When you make your living working in construction, you face more on-the-job hazards than many of your peers. Some of these risks have the capacity to result in severe, long-term injuries and in some cases, even death. Working on or around scaffolding, or temporary work platforms positioned at varying heights above the ground, is particularly dangerous, with scaffolding-related accidents causing an alarming number of injuries and fatalities every year.
Today’s scaffolds come in several different designs, with some of the more common being platforms supported by the ground and scaffolds suspended from above. Both pose certain risks and hazards, although many of the most serious scaffolding accidents involve construction workers falling from substantial heights. Just what types of injuries might you experience in the wake of a scaffolding accident?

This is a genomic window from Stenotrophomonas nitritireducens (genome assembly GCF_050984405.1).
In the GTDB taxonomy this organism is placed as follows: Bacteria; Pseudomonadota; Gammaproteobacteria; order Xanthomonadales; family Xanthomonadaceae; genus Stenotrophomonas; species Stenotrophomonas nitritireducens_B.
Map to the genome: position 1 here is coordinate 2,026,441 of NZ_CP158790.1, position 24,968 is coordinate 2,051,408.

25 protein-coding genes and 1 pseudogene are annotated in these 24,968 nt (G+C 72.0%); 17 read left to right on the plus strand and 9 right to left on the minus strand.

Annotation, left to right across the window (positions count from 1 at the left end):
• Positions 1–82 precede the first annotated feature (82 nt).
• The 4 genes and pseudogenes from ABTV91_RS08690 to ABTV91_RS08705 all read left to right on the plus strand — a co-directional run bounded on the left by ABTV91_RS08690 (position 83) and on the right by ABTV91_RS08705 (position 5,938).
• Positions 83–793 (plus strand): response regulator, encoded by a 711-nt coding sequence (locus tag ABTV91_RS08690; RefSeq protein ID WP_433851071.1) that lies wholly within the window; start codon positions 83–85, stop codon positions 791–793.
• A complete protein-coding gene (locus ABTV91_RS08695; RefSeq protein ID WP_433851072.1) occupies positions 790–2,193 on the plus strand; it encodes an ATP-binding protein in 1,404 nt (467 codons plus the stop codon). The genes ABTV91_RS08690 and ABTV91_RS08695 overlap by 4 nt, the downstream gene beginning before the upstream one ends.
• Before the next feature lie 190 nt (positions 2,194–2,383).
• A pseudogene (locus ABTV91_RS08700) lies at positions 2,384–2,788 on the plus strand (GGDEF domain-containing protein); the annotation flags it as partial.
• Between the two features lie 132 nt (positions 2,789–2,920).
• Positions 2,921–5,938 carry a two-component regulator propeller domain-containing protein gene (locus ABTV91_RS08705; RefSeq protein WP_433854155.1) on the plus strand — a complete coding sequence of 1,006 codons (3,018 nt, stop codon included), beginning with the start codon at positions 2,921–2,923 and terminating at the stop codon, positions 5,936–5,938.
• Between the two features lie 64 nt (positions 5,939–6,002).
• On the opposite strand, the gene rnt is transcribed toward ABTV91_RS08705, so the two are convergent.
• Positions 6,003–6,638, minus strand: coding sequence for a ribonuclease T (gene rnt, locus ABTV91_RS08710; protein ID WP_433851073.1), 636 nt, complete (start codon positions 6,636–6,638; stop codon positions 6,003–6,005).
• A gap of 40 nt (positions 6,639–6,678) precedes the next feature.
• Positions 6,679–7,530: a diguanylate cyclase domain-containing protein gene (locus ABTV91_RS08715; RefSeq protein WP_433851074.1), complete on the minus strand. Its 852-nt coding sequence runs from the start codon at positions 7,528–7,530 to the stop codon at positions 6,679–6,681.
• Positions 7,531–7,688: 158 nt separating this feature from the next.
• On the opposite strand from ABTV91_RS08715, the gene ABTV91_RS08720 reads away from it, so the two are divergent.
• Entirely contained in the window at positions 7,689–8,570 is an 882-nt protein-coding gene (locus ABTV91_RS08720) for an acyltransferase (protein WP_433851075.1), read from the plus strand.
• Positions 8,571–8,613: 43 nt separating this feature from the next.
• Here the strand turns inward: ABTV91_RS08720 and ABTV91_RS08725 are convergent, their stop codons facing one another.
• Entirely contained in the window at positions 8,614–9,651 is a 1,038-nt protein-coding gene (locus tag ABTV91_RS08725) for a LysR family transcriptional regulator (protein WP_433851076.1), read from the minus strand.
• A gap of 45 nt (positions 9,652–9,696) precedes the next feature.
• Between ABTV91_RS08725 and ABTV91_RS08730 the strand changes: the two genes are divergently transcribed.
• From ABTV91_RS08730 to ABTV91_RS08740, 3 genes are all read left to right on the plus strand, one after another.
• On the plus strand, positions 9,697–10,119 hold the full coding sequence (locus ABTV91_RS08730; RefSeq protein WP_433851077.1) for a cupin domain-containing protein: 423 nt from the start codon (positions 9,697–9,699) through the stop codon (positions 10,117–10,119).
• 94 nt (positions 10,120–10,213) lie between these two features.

Working from heights presents certain inherent risks, but your employer has a duty to mitigate your fall risks and protect you as much as possible. Falls from scaffolds can result when a lack of fall protection exists, and falls can also occur when scaffolds bear too much weight and collapse underneath workers.
While working on top of scaffolds is always dangerous, so, too, is working beneath them. If improperly secured, tools, equipment and debris can fall from scaffolds, potentially striking anyone working below in the head or another part of the body.
Construction workers must also exercise extreme care in terms of exactly where they erect their scaffolds. If they erect or suspend them too close to nearby power lines, they run the risk of electrocution and related injuries.
As someone who regularly has to rely on scaffolds in your work environment, know that you have the right to feel safe and protected when you show up to work. If you have concerns about whether proper safety practices and protocols are in place at your workplace, do not hesitate to voice them.